A New Breast Cancer Test Has Been Developed That's '100 Times More Sensitive Than Any Other'
TARDIS (Targeted Digital Sequencing) works by analysing tiny fragments of cancer cells in the bloodstream known as 'circulating tumour DNA'.
Lead author of the Translational Genomics Research Institute (TGen) in Arizona said: "Until now blood tests for breast cancer have only been sensitive enough to reliably identify tumour DNA in people with advanced disease."
"We've shown TARDIS is able to detect circulating DNA at extremely low concentrations in the blood - opening up the possibility of monitoring patients with early-stage breast cancer to find out how their disease is responding to treatment."
According to a study published in the journal Science Translational Medicine, the test was trialled on 33 British and US patients enrolled at Addenbrookes Hospital in Cambridge and two clinics in Arizona and California.
An analysis of 80 blood samples found the test was able to identify circulating tumour DNA in all the women before they started treatment.
The study involved patients with different type of breast cancer, including the most aggressive form known as triple negative, and those fueled by the hormones oestrogen and progesterone.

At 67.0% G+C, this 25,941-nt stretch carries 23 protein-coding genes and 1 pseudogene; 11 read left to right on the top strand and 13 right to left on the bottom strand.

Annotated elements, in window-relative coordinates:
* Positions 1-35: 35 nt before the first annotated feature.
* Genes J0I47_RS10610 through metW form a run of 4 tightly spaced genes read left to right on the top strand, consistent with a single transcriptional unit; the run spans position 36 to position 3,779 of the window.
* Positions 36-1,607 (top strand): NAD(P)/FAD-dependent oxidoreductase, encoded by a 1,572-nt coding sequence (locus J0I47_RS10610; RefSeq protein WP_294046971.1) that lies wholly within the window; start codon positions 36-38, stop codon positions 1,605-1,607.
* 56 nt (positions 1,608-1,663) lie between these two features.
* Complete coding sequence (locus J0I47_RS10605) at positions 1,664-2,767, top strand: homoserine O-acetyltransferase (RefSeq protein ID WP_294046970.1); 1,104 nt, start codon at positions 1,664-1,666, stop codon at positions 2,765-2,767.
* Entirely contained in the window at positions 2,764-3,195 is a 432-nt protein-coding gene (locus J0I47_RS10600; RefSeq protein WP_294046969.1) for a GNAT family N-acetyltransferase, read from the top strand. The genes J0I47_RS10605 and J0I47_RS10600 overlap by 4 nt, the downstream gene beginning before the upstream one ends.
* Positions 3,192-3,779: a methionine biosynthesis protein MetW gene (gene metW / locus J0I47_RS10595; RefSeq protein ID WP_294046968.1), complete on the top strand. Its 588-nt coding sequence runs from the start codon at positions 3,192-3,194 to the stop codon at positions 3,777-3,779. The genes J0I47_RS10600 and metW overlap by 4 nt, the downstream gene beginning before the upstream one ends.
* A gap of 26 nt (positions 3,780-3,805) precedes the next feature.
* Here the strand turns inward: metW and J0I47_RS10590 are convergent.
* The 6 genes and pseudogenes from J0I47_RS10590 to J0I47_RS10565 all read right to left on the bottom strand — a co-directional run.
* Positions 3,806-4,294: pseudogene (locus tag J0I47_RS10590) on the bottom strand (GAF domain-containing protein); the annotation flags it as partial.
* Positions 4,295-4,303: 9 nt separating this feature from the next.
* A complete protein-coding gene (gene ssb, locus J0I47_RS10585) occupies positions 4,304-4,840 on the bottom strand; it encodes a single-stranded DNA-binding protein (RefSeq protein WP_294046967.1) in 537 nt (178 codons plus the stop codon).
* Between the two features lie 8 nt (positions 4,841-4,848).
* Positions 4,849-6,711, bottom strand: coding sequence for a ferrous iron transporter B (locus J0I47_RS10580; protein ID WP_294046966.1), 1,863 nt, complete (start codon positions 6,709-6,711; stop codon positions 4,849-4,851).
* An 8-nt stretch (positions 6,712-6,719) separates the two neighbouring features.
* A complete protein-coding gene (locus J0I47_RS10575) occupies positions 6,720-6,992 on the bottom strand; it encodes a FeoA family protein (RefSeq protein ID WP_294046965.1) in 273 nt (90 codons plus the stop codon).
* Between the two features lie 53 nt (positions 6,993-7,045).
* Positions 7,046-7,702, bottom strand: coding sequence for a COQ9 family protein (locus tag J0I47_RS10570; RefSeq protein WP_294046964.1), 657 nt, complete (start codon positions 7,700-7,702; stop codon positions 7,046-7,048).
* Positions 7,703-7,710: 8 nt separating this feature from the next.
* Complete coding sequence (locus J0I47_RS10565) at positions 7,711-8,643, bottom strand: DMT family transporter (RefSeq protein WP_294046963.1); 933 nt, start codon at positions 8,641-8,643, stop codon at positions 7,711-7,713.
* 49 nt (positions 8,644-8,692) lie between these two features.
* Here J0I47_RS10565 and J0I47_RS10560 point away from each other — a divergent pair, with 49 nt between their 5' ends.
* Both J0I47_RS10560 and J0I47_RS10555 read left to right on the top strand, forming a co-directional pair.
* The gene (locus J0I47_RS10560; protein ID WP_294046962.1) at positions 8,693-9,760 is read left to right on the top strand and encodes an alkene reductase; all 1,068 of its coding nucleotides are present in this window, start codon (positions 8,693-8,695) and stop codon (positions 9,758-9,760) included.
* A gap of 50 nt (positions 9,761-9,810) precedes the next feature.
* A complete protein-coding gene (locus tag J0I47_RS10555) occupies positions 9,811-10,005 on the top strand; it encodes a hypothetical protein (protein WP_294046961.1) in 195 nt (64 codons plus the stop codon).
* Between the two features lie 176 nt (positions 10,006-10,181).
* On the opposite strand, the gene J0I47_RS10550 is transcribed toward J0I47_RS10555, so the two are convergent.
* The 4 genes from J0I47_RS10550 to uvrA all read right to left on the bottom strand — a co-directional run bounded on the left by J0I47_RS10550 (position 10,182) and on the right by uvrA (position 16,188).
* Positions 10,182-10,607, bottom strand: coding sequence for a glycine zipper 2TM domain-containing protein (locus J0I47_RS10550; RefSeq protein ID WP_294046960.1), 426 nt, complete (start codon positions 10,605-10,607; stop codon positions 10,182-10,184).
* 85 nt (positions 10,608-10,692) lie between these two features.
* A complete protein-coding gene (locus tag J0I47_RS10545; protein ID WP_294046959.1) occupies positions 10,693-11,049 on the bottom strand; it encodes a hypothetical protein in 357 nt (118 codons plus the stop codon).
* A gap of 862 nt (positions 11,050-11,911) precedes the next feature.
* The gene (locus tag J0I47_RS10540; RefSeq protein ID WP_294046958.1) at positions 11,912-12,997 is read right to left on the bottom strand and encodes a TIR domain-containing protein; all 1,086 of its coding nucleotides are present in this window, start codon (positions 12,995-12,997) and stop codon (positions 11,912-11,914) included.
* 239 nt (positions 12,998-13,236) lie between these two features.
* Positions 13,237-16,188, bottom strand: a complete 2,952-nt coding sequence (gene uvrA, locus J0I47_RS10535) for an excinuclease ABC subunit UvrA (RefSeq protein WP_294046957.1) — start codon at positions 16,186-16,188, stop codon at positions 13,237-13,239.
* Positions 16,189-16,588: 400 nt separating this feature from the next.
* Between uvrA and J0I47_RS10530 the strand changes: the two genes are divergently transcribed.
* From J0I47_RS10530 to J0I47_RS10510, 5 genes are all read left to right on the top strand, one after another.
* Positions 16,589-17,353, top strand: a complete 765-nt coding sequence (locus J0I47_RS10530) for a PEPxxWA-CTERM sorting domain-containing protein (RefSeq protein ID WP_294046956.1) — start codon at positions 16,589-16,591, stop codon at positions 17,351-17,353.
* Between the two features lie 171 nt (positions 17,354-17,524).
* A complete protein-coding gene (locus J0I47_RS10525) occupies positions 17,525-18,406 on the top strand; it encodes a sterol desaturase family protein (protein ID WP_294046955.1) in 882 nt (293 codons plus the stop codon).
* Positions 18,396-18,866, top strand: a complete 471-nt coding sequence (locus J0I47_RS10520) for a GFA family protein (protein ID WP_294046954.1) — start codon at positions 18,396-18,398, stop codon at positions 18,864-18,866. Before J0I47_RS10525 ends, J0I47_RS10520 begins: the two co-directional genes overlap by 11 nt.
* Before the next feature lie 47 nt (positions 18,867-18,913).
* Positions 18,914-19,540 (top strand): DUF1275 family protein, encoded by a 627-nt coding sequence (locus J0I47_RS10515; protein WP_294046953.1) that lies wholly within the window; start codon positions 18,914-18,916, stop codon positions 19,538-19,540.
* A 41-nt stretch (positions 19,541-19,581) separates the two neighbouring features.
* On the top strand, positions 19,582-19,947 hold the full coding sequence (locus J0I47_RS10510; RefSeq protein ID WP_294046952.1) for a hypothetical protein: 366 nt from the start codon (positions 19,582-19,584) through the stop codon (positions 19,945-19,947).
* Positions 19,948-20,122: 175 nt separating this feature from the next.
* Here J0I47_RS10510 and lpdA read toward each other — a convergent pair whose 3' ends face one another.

It also helped to identify those with no cancer cells left among the 22 who received pre-op treatment such as chemotherapy, radiotherapy or hormone therapy.
Experts now believe that the new test could enable doctors to use blood samples to continuously monitor how well breast cancer treatments are working, allowing them to personalise each patient's therapy.
This is even more important due to the fact that in the UK, around 95 per cent of cases are diagnosed before the disease has spread.
"Instead of patients undergoing six to eight cycles of chemotherapy (15-21 weeks of treatment), after one or two cycles (3-6 weeks) we would use the TARDIS test to look for a significant drop in circulating tumour DNA. If a drop was not detected, the treatment could be stopped or changed."
At the moment, many people with early-stage breast cancer are treated with drugs to shrink the tumour followed by surgery to remove any remaining cancer.
However 30 per cent of these surgeries are actually unnecessary because the earlier treatment was completely effective.
The problem is that up until now, there was no way of knowing this. TARDIS is now here to hopefully change that.
"Finding cancer DNA in the blood is like looking for a needle in a haystack," said Prof. Caldas.
"But by developing a test that's unique to each patient, and looking for mutations present across the entire tumour, we've made it much harder for the circulating tumour DNA to hide, significantly increasing the chance of identifying cancer relapses earlier."
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